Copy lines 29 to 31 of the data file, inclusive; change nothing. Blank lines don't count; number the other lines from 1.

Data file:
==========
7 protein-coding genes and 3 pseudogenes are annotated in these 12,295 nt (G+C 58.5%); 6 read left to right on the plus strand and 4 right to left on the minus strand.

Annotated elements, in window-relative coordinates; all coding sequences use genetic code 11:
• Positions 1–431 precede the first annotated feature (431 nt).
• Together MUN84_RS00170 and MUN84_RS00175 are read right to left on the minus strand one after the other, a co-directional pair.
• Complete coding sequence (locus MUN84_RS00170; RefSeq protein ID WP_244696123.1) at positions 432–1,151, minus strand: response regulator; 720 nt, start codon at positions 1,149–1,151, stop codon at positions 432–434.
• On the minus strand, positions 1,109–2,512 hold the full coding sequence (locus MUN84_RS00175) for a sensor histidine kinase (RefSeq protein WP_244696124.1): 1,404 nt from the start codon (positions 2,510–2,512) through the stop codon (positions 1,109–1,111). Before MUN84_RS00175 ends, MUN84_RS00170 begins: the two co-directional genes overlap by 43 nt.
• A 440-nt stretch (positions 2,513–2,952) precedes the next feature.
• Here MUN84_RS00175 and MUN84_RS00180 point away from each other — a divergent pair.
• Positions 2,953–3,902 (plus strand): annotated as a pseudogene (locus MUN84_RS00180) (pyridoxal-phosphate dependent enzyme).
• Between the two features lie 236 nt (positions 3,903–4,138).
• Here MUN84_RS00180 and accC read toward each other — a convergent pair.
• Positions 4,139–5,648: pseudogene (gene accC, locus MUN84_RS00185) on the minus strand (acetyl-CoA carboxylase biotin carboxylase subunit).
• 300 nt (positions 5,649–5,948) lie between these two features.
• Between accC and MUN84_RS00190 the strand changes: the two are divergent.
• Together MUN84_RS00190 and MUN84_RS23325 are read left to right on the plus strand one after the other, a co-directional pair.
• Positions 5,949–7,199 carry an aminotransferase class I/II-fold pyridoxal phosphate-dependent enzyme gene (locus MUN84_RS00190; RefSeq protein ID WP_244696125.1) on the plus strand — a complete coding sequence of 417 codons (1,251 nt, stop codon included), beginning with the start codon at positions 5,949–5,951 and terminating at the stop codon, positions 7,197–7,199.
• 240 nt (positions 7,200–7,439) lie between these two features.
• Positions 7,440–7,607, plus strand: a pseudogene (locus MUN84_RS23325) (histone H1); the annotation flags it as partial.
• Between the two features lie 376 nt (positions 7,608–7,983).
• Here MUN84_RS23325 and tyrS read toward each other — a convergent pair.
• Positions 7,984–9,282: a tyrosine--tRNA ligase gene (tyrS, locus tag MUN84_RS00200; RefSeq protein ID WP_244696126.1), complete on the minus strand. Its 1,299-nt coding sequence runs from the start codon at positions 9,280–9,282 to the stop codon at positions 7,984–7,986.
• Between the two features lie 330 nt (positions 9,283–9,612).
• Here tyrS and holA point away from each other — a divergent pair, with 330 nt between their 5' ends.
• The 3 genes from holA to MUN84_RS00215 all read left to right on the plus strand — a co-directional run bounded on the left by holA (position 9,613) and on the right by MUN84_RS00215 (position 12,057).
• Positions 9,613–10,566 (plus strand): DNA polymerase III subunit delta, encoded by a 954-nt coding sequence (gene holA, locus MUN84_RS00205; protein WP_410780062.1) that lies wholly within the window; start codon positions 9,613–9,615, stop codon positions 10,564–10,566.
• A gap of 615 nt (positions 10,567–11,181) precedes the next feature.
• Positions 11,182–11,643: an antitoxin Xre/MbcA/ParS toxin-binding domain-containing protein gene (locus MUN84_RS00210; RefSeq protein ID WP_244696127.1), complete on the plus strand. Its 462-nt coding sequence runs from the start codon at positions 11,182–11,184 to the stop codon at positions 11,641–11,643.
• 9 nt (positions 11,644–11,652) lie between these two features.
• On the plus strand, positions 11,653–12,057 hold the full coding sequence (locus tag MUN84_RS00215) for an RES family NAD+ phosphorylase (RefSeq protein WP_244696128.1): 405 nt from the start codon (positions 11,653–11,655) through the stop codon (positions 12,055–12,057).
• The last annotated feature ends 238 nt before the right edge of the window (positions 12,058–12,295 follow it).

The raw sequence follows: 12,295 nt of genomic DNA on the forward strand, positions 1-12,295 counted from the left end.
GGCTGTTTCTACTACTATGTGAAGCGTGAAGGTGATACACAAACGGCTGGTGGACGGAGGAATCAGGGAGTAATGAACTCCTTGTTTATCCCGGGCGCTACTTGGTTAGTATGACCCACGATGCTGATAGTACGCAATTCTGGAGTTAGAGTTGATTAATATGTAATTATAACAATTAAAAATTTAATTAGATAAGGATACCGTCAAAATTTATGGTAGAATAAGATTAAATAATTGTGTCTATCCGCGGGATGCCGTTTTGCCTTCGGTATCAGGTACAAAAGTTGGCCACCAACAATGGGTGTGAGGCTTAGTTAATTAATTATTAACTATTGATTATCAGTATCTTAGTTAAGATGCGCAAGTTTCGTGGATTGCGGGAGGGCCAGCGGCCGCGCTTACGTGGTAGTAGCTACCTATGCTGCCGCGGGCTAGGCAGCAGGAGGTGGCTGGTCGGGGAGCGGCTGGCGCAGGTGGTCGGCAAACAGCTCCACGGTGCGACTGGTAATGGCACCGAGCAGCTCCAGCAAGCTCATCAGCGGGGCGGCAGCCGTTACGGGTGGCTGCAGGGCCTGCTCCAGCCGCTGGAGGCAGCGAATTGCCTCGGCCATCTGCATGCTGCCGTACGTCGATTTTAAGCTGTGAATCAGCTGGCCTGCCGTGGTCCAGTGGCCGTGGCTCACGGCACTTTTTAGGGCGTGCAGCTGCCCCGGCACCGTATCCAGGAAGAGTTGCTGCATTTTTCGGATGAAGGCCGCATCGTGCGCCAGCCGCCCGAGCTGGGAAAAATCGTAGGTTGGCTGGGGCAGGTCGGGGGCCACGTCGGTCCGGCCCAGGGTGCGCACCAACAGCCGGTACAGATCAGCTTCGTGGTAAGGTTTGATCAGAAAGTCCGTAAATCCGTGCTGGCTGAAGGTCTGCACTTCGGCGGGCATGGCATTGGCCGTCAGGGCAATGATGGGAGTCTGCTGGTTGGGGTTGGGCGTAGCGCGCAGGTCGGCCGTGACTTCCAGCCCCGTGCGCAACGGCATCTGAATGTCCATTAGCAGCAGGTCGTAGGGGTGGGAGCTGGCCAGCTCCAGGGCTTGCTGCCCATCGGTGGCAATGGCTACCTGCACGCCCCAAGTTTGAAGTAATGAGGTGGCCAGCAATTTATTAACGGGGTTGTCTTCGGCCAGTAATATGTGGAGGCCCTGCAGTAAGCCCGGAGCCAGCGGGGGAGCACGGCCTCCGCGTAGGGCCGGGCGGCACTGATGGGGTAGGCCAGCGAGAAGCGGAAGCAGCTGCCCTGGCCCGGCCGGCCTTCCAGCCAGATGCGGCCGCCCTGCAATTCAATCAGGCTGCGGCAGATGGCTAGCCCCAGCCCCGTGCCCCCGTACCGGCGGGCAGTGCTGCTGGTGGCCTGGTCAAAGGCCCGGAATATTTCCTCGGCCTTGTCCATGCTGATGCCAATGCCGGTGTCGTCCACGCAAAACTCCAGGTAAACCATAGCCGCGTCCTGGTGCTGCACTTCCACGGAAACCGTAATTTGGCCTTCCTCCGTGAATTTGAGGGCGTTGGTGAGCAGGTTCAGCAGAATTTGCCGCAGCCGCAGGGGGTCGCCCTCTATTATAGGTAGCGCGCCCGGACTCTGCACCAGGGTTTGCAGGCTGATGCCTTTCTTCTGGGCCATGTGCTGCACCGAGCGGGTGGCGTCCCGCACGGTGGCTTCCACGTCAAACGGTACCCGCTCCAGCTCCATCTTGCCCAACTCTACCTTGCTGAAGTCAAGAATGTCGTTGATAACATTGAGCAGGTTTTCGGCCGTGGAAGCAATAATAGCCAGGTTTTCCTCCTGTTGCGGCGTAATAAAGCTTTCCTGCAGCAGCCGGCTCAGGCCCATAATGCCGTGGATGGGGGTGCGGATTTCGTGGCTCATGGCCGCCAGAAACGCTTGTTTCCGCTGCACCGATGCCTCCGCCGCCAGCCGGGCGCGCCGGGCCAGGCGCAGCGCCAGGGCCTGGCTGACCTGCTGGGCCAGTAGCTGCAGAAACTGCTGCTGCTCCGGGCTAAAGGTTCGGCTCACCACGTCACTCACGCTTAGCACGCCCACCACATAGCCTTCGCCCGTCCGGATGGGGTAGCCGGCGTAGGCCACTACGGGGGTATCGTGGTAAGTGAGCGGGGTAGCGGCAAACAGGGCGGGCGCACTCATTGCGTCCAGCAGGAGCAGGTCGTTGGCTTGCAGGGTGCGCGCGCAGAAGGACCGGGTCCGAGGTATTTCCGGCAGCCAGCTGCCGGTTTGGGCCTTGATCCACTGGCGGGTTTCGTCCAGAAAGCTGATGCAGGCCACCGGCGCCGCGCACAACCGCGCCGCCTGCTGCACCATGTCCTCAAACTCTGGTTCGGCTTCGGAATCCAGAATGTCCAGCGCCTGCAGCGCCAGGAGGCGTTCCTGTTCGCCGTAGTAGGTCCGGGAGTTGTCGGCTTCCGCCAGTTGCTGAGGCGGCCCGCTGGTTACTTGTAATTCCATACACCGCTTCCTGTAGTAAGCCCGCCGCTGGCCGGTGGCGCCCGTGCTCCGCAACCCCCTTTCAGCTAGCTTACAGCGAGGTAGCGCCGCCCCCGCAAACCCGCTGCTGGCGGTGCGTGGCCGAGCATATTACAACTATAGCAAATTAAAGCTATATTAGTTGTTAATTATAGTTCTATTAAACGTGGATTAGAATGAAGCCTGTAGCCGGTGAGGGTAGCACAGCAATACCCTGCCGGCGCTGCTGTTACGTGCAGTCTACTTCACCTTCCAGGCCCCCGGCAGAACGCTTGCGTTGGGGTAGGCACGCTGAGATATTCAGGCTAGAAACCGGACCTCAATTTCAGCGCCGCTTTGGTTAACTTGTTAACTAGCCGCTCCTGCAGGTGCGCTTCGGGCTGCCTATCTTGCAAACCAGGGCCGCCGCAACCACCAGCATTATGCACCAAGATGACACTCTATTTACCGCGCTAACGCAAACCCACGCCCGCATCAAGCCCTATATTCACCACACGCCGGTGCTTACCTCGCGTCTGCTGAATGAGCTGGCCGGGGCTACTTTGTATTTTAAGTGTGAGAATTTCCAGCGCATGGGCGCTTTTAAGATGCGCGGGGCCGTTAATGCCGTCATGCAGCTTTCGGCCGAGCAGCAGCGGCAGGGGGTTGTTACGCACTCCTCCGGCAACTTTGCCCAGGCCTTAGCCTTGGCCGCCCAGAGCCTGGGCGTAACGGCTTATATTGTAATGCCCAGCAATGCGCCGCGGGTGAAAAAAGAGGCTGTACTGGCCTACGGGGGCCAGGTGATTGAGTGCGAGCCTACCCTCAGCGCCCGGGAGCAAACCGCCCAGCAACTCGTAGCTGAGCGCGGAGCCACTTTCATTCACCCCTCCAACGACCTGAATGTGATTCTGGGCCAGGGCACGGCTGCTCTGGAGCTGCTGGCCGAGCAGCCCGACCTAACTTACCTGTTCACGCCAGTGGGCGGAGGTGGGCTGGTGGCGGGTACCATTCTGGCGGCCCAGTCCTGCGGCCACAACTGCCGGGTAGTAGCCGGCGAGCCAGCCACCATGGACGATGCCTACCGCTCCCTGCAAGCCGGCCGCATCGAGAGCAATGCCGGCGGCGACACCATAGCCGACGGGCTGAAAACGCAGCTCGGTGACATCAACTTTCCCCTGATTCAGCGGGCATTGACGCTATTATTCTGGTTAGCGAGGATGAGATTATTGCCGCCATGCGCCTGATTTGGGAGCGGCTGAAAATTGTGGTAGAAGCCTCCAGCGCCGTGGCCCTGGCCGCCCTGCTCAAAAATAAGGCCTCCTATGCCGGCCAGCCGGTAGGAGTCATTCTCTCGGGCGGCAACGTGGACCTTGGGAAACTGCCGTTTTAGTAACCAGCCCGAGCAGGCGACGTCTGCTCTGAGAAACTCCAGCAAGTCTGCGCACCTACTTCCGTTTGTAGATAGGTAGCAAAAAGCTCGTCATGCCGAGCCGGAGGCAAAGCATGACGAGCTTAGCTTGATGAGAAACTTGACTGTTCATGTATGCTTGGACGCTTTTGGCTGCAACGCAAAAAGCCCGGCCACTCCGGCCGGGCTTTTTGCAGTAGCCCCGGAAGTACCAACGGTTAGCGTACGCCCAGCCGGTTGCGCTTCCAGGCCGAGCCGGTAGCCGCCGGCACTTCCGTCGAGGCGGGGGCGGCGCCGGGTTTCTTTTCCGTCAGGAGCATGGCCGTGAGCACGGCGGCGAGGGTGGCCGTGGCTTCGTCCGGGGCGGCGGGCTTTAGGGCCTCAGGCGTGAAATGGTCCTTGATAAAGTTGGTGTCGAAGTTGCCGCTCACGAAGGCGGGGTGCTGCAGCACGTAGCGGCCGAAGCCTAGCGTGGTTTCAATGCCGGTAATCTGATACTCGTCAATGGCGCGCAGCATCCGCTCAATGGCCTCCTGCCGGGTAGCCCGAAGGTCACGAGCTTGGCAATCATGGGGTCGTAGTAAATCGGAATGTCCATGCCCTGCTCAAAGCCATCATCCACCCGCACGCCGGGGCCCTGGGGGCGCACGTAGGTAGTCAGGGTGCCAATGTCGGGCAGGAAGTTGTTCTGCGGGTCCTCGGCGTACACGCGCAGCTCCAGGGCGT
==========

• On the plus strand, positions 11,653–12,057 hold the full coding sequence (locus tag MUN84_RS00215) for an RES family NAD+ phosphorylase (RefSeq protein WP_244696128.1): 405 nt from the start codon (positions 11,653–11,655) through the stop codon (positions 12,055–12,057).
• The last annotated feature ends 238 nt before the right edge of the window (positions 12,058–12,295 follow it).

The raw sequence follows: 12,295 nt of genomic DNA on the forward strand, positions 1-12,295 counted from the left end.